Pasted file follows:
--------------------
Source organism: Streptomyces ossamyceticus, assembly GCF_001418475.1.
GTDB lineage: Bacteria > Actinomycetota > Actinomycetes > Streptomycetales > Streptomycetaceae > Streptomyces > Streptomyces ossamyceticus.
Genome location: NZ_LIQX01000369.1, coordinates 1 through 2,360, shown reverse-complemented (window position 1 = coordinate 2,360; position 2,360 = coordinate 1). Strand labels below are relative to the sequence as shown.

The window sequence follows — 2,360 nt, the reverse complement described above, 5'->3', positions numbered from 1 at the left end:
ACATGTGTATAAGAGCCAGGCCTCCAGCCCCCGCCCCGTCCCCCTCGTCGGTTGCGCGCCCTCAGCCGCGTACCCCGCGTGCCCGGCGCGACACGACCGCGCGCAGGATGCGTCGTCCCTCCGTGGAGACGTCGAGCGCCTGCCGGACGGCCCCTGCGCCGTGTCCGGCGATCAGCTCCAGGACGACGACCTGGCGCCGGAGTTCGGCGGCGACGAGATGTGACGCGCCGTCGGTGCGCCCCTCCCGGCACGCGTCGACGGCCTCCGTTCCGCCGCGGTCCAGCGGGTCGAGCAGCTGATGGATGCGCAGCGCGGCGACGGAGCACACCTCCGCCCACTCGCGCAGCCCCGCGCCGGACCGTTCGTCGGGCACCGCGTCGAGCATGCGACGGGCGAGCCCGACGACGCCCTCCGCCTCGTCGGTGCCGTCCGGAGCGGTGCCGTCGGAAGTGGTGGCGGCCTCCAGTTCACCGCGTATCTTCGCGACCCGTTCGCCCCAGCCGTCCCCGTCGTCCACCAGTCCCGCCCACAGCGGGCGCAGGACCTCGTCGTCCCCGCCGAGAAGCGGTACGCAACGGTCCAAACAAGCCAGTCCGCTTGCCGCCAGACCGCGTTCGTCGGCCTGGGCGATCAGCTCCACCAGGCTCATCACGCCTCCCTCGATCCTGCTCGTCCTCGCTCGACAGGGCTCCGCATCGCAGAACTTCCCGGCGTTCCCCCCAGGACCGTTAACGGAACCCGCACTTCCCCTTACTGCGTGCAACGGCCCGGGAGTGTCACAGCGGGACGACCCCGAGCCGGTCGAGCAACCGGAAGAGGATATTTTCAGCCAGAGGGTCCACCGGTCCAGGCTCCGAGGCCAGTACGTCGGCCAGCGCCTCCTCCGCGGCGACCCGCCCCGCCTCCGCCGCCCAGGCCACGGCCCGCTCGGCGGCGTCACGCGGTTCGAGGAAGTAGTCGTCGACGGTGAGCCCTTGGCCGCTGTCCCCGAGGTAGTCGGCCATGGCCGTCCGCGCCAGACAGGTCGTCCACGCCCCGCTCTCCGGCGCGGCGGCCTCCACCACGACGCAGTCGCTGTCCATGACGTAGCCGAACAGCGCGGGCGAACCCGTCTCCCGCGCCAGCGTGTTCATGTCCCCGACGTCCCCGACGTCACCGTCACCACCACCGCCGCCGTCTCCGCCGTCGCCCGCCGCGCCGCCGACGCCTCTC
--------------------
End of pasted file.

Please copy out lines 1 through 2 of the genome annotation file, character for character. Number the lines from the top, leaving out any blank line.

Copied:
Source organism: Streptomyces ossamyceticus, assembly GCF_001418475.1.
GTDB lineage: Bacteria > Actinomycetota > Actinomycetes > Streptomycetales > Streptomycetaceae > Streptomyces > Streptomyces ossamyceticus.